PSO's Honeck finds being busy is the price of success
Pittsburgh Symphony music director Manfred Honeck has been very busy since last we saw him before Christmas, but then that's the price and reward of success.
In early January, he made his debut with the New York Philharmonic. He made his debut with the Berlin Philharmonic, Feb. 5 to 7, performing Antonin Dvorak with violinist Anne-Sophie Mutter and also leading Witold Lutoslawski's Concerto for Orchestra.
In fact, Honeck will have made four important debuts by the end of the 2012-13 season. He conducted the London Symphony Orchestra for the first time on Oct. 4 and will lead the Cleveland Orchestra for the first time May 23, 25 and 26.
Honeck returns to the Pittsburgh Symphony Orchestra for concerts Friday and Sunday at Heinz Hall, Downtown. The program is Modest Mussorgsky's “Night on Bald Mountain,” Sergei Rachmaninoff's Piano Concerto No. 2 with Denis Matsuev as soloist and Ludwig van Beethoven's Symphony No. 7.
Despite his admiration for those other prestigious orchestras, Honeck is keen to return to Heinz Hall.
“I can't wait to do ‘Night on Bald Mountain' with the Pittsburgh Symphony,” he says. It's been 10 years since he last conducted the piece, which he calls “one of the great experiences.” The music portrays a wild night-time witches Sabbath, followed by arrival of calm with daybreak.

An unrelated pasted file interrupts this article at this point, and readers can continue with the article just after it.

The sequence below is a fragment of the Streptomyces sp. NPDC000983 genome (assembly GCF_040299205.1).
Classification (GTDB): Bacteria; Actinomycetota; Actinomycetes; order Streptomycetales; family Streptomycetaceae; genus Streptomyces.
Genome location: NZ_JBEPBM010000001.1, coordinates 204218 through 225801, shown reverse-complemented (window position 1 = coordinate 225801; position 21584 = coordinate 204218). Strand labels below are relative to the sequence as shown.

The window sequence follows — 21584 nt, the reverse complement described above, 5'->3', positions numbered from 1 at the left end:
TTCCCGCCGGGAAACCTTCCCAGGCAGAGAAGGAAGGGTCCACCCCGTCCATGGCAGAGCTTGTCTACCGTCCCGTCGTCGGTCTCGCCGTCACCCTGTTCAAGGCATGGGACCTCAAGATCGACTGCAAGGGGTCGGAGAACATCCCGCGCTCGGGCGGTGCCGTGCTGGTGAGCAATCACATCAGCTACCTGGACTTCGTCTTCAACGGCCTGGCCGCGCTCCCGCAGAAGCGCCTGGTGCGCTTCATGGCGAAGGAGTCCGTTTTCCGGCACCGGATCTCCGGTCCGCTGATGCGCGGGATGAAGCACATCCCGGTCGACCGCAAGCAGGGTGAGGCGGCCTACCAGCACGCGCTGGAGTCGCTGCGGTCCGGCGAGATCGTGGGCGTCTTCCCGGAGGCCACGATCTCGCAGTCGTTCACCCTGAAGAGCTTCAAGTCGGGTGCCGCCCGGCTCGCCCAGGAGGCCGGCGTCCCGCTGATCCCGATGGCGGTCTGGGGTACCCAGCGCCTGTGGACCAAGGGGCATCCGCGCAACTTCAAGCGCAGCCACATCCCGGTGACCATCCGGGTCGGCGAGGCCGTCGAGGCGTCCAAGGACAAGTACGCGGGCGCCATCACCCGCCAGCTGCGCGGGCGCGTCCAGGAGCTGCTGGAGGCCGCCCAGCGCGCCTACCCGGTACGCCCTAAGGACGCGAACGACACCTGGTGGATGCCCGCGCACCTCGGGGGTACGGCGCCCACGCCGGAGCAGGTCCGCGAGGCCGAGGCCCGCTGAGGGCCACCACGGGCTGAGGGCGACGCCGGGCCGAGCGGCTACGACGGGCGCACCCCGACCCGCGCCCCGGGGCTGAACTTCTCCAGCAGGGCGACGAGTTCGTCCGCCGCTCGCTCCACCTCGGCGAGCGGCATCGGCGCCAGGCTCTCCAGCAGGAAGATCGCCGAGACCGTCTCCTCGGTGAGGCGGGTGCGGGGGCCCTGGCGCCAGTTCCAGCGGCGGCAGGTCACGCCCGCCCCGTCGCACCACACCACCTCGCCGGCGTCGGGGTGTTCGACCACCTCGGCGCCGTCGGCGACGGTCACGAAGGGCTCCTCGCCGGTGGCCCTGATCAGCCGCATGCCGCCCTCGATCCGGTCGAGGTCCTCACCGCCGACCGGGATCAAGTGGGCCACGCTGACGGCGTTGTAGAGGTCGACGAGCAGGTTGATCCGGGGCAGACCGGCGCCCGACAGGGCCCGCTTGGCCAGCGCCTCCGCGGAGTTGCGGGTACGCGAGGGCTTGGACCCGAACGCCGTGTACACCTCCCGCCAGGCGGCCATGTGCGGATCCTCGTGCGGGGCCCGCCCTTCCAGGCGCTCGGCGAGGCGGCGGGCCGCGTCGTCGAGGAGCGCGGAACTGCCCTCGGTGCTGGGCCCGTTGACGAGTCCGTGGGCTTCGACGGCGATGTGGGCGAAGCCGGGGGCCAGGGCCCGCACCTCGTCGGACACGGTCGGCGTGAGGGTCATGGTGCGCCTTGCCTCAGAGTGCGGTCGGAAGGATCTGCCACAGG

Mussorgsky is best known for composing “Pictures at an Exhibition,” thanks to the brilliant orchestration by Maurice Ravel. The piano original is rarely encountered in concert.
“He was a genius and others composers took care of his music,” Honeck says.
Nicolai Rimsky-Korsakov, composer of “Scheherazade,” put “Night on Bald Mountain” into the form in which it's almost always played, a service he also performed for Mussorgsky's great opera “Boris Godunov.”
Honeck also is looking forward to teaming up for the first time with Denis Matsuev in Rachmaninoff's popular Piano Concerto No. 2. The Russian pianist was featured in the symphony's April 2009 Rachmaninoff Festival playing the Piano Concerto No. 3 with Leonard Slatkin.
“I know he is one of the most special Eastern European pianists, very powerful,” Honeck says. “I've heard some impressive recordings.”
The conductor says his sense of anticipation is fueled by memories of previous performances of the piece with the Pittsburgh musicians. “I remember how fantastic the clarinets sounded, their sweetness, in the second movement.”
He was impressed with the New York Philharmonic musicians when he led them in Beethoven's Seventh Symphony in January. He noted that two of the first chair players were former members of the Pittsburgh Symphony — flutist Robert Langevin and clarinetist Mark Nuccio.
“They are very quick and professional,” Honeck says. “Very, very good atmosphere. It's amazing how it was possible to do things in a very short time.”
Honeck unveiled his distinctive interpretation of Beethoven's Seventh at Heinz Hall in May 2009. It rang so true in detail and grand vision it will be interesting to see what, if anything, he changes when he returns to it this week.
Mark Kanny is classical music critic for Trib Total Media. He can be reached at 412-320-7877 or email@example.com.